SPG Book Reviews - Song of the Sword

Reviewed by: Alison Slowski

Song of the Sword
by Edward Willett
Published by Coteau Books
Review by Alison Slowski
$14.95 ISBN 9781550505801

Song of the Sword: Shards of Excalibur Book One opens a door for readers to a new teen fantasy. Fifteen-year-old Ariane Forsythe is tired of being shunted back and forth through foster care after being abandoned by her mother two years previously. She is frustrated by being bounced from school to school because of her recent history of getting in fights with bullies. Things start to look up for her, however, when she comes under the protective wing of her Aunt Phyllis, who had been battling cancer in the hospital during Ariane’s stays in various foster homes. But things get complicated, when, in between worrying about being bullied and harassed by girls at her new school, Ariane inherits a brand new power. A power that was first bequeathed to her mother, but her mother rejected and was declared mentally insane. This is the power of the Lady of the Lake from Arthurian legend.

Ariane learns to control her new power as she embraces her inheritance of being the Lady of the Lake. Only Wally, her new friend, can mitigate the potential disasters that could befall a teenage girl who uses her ancient powers for ill instead of good, but as her friend he takes his responsibilities as her protector seriously.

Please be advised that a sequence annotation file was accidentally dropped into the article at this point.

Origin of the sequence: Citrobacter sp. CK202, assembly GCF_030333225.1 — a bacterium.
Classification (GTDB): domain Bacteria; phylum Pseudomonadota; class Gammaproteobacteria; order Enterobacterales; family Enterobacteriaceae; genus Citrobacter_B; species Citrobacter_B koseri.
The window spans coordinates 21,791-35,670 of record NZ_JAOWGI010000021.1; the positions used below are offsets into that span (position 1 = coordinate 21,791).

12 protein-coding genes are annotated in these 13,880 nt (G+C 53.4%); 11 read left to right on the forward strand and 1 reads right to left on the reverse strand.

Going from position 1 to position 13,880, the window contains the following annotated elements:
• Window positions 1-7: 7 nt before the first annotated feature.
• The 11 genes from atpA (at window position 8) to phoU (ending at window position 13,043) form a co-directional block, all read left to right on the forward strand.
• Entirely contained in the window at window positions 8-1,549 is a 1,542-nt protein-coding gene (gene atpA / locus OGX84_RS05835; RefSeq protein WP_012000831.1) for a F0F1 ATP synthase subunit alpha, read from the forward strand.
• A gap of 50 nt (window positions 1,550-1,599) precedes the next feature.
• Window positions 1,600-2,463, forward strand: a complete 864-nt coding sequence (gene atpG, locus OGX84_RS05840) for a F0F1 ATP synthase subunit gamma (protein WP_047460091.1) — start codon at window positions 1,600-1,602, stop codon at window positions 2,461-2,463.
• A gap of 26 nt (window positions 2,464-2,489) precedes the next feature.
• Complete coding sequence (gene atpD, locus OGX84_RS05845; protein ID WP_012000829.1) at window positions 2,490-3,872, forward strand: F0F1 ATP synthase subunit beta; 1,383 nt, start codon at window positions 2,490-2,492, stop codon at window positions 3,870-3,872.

While there are many interpretations of the Arthurian legend, this brand new Young Adult novel by Edward Willett focuses on the Lady of the Lake as the mythical quest-giver. The Lady of the Lake is a benevolent force introduced into Ariane’s life through the Wascana Lake not far from Ariane’s Regina home in the story. Ariane is bequeathed the power of the Lady of the Lake and is instructed to find the shards of the sword Excalibur using a power bestowed upon her called ‘The Song of the Sword’. Meanwhile Merlin, the powerful wizard, acts as the greater antagonist under the guise of a hardened twenty-first century tech business mogul.

An exciting new series debut from well-established author, actor, and man of many talents Edward Willett, this book’s ability to draw in the reader is not unlike the song of the sword’s call to the shards of Excalibur. Willett’s straightforward style lends itself easily to the reader’s imagination, and readers young and old alike will be unable to this exciting new series down before the finish.

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